If not, wander around the Piazza. Take pictures with the pigeons then head inland through that archway I mentioned. Here you will find yourself in a warren of lanes, too small to call streets. At every intersection there will be a black and white sign saying Rialto or San Marco. Head through the maze, looking at the glass shops and always head for rialto. Once there, cross the bridge and walk through the fruit and vegetable market. It is in this area that Shakespeare set The Merchant of Venice.

When you are ready to move on, follow the signs to P Roma. That’s where you started. Eventually you will come to the Ghetto and the railway station (Ferrovia). Just beyond is Piazzale Roma where you can take the bus back to your hotel or car park. Take the same bus out as you came in on.

Remember too that if you bought a return ticket you can forget my suggestions and just walk around. Then, when you are tired, you can get back on the vaporetto and return to Piazzale Roma.

There are two words of advice.

You will notice that I assumed you would be entering the islands by bus. Yes, Venice is on a series of islands. You can stay in Venice at a certain cost, or you can select a hotel in Mestre on the mainland. Take a hotel near the station. I recommend the Plaza or Best Western. You’ll need a reservation during the tourist months. Both are on the number 2 buss line and only a causeway from Piazzela Roma where the boat takes you into the most mysterious and exciting city in Europe. There is no other like it.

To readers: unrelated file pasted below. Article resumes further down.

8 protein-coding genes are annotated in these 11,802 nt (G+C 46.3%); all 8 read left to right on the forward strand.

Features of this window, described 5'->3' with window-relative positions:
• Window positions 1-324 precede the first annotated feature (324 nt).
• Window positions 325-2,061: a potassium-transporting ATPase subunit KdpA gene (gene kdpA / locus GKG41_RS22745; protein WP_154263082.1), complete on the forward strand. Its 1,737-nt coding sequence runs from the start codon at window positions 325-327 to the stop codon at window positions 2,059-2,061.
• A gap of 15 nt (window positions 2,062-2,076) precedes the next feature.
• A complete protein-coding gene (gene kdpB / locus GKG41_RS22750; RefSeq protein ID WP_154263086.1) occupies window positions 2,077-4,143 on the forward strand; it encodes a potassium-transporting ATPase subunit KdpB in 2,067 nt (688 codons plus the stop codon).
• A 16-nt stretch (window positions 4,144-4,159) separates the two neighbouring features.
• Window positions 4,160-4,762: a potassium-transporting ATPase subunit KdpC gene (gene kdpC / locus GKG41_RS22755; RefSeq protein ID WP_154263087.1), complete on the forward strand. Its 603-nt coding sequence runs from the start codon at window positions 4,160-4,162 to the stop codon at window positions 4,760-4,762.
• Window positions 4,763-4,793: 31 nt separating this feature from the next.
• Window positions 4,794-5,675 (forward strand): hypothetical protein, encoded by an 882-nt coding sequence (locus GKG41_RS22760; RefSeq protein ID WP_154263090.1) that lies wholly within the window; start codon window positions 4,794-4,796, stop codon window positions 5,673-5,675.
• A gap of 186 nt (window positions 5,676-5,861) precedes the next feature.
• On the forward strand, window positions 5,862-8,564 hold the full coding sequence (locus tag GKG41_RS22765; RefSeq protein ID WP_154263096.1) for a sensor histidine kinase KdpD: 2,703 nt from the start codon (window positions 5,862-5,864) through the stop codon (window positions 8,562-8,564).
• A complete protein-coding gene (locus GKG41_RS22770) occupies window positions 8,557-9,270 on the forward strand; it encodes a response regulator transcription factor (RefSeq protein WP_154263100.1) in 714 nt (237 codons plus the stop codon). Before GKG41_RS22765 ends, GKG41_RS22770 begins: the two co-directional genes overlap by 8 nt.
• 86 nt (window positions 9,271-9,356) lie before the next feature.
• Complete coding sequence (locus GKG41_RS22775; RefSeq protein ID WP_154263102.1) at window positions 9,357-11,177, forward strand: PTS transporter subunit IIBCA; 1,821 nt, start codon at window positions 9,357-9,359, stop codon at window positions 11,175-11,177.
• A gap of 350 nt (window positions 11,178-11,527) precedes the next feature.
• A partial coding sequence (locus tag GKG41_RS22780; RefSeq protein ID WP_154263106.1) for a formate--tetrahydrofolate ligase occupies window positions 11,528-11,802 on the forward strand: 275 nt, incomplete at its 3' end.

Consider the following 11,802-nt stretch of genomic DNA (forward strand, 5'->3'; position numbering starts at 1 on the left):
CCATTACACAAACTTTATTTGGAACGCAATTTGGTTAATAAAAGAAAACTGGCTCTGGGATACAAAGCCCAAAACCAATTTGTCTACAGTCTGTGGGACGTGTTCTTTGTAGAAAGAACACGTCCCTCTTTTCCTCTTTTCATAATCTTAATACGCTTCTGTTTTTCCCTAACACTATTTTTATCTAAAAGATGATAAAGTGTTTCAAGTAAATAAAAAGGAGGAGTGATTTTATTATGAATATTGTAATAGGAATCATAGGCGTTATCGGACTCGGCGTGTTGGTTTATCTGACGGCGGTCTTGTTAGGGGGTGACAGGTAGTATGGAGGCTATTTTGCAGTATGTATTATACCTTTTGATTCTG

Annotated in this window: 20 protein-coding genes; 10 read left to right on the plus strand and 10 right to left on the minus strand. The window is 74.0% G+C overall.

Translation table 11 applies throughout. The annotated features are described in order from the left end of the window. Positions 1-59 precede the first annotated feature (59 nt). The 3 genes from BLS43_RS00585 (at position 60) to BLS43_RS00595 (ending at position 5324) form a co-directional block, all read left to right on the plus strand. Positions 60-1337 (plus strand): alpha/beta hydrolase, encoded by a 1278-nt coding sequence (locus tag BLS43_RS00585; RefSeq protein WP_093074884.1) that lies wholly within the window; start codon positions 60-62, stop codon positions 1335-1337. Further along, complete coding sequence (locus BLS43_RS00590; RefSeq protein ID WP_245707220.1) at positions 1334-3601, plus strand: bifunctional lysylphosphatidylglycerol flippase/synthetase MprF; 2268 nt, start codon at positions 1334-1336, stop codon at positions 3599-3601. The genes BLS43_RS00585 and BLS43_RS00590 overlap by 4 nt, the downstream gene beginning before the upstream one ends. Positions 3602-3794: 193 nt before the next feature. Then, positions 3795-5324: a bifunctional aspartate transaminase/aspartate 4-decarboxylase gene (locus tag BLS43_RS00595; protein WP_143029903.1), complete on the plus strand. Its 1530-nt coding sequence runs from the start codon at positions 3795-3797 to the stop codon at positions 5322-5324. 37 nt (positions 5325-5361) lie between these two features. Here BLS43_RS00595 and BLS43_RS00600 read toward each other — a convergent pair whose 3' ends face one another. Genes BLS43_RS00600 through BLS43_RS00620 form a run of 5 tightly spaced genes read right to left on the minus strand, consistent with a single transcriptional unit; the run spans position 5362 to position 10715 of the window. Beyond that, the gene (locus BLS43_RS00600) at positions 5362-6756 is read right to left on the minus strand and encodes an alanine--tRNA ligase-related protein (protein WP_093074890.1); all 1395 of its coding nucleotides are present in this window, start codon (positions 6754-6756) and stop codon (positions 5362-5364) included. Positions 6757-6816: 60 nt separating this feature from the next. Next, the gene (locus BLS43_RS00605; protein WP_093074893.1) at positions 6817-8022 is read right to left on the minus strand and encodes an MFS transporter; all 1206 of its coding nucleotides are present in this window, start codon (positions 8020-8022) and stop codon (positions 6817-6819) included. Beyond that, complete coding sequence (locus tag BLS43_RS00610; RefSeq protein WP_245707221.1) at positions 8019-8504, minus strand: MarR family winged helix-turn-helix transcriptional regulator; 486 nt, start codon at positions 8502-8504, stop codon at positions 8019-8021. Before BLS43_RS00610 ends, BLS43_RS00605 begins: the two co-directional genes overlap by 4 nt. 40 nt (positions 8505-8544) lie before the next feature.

The second suggestion may be too late for this year but in a few days the famous Carnival of Venice begins. (Feb.12-24, 2004) If you can be there at carnival time you will see one of the most exciting costumes, parades and shows imaginable. The making of masks is an industry. You might want to bring one home no matter when you go.

It’s a complicated maze that might frighten the inexperienced traveler. But you just have to read the signs. Or, you can ask directions. Ask for Rialto or San Marco or Piazzale Roma. Venitians are always willing to help. And if nothing else succeeds, you can always take a gondola or a water taxi and return in luxury. Ask the price in advance. This is an expensive city for transportation.

Hotel Plaza, Viale Stazione 36, 30171 Venice-Mestre Phone: 41 929 388

Best Western Hotel Bologna facing the RR station Phone: 41 93 10 00

Hotel Sirio (Farther into town) Phone: 41 98 40 22

All three hotels are on the same bus line.

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You can Contact Professor Arnie Greenberg at

Email:  Ultours1@gmail.com

Over the past few years, Professor Greenberg has traveled with groups to France, Italy, Spain, Greece, Budapest, Vienna, Salzburg, Prague and both Sorrento and the Bay of Naples plus most of Sicily. His tours traveled to the far reaches of the globe including Italy and most of China (Beijing -Hong Kong) and to Russia where his group cruised the waters from St.Petersburg to Moscow. 

"He took a group to Greece and another to northern Russia. In Nov 07 he took a tour group to much of India and ended his tour groups by revisiting France. He now travels with his wife and friends. They winter in Argentina or San Miguel Mexico.  His newly found spare time is taken up with his painting and writing. "I must write every day." His current work is a cautionary manual for would-be tour leaders..  "So You Want To Be A Tour Leader." 

Arnie now travels with friends. He continues writing Travel articles about unusual places but often concentrates on novel writing. Two books based on French Art will be published this year.  Keep reading his web for travel ideas.  His next novel HELLSTORM'S Folly, will be available this fall. He now lives in British Columbia.

Go to:  www.top-travel-ideas.com or contact him directly at ultours1@gmail.com.

(More about the writer.)